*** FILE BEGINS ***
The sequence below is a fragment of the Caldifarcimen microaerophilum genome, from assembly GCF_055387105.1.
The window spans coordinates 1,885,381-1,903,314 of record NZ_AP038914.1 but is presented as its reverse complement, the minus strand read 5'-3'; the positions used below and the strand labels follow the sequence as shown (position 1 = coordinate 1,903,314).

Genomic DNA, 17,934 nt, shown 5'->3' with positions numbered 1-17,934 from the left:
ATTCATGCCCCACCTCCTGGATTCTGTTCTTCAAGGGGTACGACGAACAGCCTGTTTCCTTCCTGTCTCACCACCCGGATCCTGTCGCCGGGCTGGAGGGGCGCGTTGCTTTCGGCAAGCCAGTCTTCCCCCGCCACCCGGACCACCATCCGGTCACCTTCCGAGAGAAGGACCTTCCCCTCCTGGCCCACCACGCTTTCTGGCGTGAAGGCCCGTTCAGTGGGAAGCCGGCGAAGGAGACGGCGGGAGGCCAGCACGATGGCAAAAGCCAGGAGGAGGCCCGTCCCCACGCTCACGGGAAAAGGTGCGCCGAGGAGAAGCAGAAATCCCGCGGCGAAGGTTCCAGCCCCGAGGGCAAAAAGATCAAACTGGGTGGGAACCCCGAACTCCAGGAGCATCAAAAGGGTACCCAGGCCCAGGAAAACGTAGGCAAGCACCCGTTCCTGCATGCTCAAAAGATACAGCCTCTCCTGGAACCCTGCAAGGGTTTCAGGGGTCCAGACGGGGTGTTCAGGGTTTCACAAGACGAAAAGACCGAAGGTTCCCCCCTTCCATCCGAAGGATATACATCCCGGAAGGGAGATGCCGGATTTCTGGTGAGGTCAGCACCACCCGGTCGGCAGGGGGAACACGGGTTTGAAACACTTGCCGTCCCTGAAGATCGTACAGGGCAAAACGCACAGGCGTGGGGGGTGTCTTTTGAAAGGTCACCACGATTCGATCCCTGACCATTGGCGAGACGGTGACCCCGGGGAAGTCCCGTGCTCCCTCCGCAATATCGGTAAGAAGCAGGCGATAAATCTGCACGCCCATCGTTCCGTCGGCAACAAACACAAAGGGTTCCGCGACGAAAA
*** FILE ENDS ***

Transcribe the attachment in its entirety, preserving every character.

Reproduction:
The sequence below is a fragment of the Caldifarcimen microaerophilum genome, from assembly GCF_055387105.1.
The window spans coordinates 1,885,381-1,903,314 of record NZ_AP038914.1 but is presented as its reverse complement, the minus strand read 5'-3'; the positions used below and the strand labels follow the sequence as shown (position 1 = coordinate 1,903,314).

Genomic DNA, 17,934 nt, shown 5'->3' with positions numbered 1-17,934 from the left:
ATTCATGCCCCACCTCCTGGATTCTGTTCTTCAAGGGGTACGACGAACAGCCTGTTTCCTTCCTGTCTCACCACCCGGATCCTGTCGCCGGGCTGGAGGGGCGCGTTGCTTTCGGCAAGCCAGTCTTCCCCCGCCACCCGGACCACCATCCGGTCACCTTCCGAGAGAAGGACCTTCCCCTCCTGGCCCACCACGCTTTCTGGCGTGAAGGCCCGTTCAGTGGGAAGCCGGCGAAGGAGACGGCGGGAGGCCAGCACGATGGCAAAAGCCAGGAGGAGGCCCGTCCCCACGCTCACGGGAAAAGGTGCGCCGAGGAGAAGCAGAAATCCCGCGGCGAAGGTTCCAGCCCCGAGGGCAAAAAGATCAAACTGGGTGGGAACCCCGAACTCCAGGAGCATCAAAAGGGTACCCAGGCCCAGGAAAACGTAGGCAAGCACCCGTTCCTGCATGCTCAAAAGATACAGCCTCTCCTGGAACCCTGCAAGGGTTTCAGGGGTCCAGACGGGGTGTTCAGGGTTTCACAAGACGAAAAGACCGAAGGTTCCCCCCTTCCATCCGAAGGATATACATCCCGGAAGGGAGATGCCGGATTTCTGGTGAGGTCAGCACCACCCGGTCGGCAGGGGGAACACGGGTTTGAAACACTTGCCGTCCCTGAAGATCGTACAGGGCAAAACGCACAGGCGTGGGGGGTGTCTTTTGAAAGGTCACCACGATTCGATCCCTGACCATTGGCGAGACGGTGACCCCGGGGAAGTCCCGTGCTCCCTCCGCAATATCGGTAAGAAGCAGGCGATAAATCTGCACGCCCATCGTTCCGTCGGCAACAAACACAAAGGGTTCCGCGACGAAAA